Review scores
Computer and Video GamesPositive
The Games Machine (UK)Positive
Micom BASIC MagazineP-47: The Phantom Fighter | Detailed Pedia (3)P-47: The Phantom Fighter | Detailed Pedia (4)P-47: The Phantom Fighter | Detailed Pedia (5)P-47: The Phantom Fighter | Detailed Pedia (6)P-47: The Phantom Fighter | Detailed Pedia (7)P-47: The Phantom Fighter | Detailed Pedia (8)
Gamest Mook (1998)Annual Hit Game 43rd

Japanese magazine Game Machine listed P-47: The Phantom Fighter on their June 15, 1988 issue as being the fourth most popular arcade game at the time. The arcade version of P-47: The Phantom Fighter earned an "Annual Hit Game" award from Gamest magazine.

Commodore User praised the addictive gameplay and graphics, stating that "this one looks set to be Jaleco's most successful product to date; it's certainly their best.". Computer and Video Games' Clare Edgeley commended the graphics and regarded the game as "well worth playing." The Games Machine's Robin Hogg and Cameron Pound commended the fun and addictive gameplay despite the standard graphics and sound. Your Sinclair's Ciarán Brennan regarded the title to be a poor Nemesis variant lacking speed and complexity, criticizing the low difficulty and uninspired sprites, stating that "this is definitely one for the fanatic."

Crash's Philip King and Mark Caswell regarded the presentation to be mediocre and the gameplay to be unoriginal but addictive, stating that "once you start blasting away, you'll find it hard to stop." ACE's Andy Smith stated that "the game's fun but it's not going to get your heart racing too much." Boris Schneider-Johne of German publication Power Play commended the visuals and bosses, though the slowdown when many sprites are on-screen was criticized but noted this was crucial for certain situations, stating that "if you want to let off steam for a few laps, "P-47" is just the thing. But if you are not a real action fan, the blast of air becomes too monotonous after half an hour at the latest."

Home conversions


Review scores
Aktueller Software Markt(ST) 8/10
Amiga Action(AGA) 61%
Amiga Format(AGA) 80%
Amiga User International(AGA) 36%
Computer and Video Games(PCE) 80%
(ST) 72%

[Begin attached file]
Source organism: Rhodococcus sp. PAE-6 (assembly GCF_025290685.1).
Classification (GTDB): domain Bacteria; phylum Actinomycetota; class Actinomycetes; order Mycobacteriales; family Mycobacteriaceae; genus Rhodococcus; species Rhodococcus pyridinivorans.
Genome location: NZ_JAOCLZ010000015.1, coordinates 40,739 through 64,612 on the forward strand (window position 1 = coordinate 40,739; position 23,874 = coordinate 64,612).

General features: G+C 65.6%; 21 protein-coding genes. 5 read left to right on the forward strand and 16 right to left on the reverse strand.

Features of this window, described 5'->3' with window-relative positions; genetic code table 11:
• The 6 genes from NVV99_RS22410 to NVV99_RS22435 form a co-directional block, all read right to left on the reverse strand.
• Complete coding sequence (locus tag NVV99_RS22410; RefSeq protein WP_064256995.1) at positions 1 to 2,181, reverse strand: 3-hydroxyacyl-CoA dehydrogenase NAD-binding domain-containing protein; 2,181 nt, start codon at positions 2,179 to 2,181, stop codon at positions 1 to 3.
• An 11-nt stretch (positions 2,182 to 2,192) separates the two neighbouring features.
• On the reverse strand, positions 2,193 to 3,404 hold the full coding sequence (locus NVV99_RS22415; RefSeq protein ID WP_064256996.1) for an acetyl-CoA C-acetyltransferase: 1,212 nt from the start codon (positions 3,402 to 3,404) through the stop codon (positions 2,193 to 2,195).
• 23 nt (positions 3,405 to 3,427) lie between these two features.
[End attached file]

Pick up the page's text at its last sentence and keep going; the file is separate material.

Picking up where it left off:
Génération 4(ST) 78%
Joystick(ST) 81%
(AGA) 84%
ST Action(ST) 64%
Tilt(ST) 15/20
(AGA) 15/20
Zero(ST) 75/100
Zzap!64(AGA) 72%
Amiga Joker[de](AGA) 58%
Amiga Magazin[de](AGA) 4,5/12
CU Amiga-64(AGA) 75%
Datormagazin[sv](AGA) 4/10
Micro News[fr](ST) P-47: The Phantom Fighter | Detailed Pedia (9)P-47: The Phantom Fighter | Detailed Pedia (10)P-47: The Phantom Fighter | Detailed Pedia (11)P-47: The Phantom Fighter | Detailed Pedia (12)
The One(ST) 70%
Power Play[de](ST) 60%

The PC Engine version was well received by critics. Computer and Video Games' Paul Glancey praised the PC Engine port for its graphics as well as sound and gameplay, regarding it to be a "very tough arcade conversion, but veterans of computer wars past should find P-47's good blasting action both addictive and challenging." The Games Machine's Phil Harrison commended the PC Engine port for its arcade-accurate presentation and music. Readers of the Japanese PC Engine Fan magazine voted to give the PC Engine port a 20.69 out of 30 score, ranking at the number 287 spot.

The Amiga port received mixed reviews from critics. CU Amiga-64's Mike Pattenden criticized the sound and difficulty level of the Amiga port. Amiga Format's Andy Smith praised the Amiga port for its arcade-accurate presentation and co-op play. Max Magenauer of German magazine Amiga Joker gave the Amiga port a mixed outlook, criticizing the graphics as well as sound, controls and gameplay. When reviewing the Amiga port, Amiga Action's Steve McNally as well as Italian magazine Amiga Byte drew comparisons with Silkworm. Zzap!64's Stuart Wynne and Phil King commended the Amiga port for its presentation, visuals, sound and co-op feature but noted the retail price to be high for a conversion. French magazine Joystick and Tilt's Alain Huyghues-Lacour regarded the Amiga port to be superior than the Atari ST version, praising the visuals and playability. Daniel Melin of Swedish magazine Datormagazin praised the visuals but criticized other areas of the Amiga port. Amiga User International's Tony Horgan criticized the presentation, graphics, design, sound and gameplay of the Amiga port.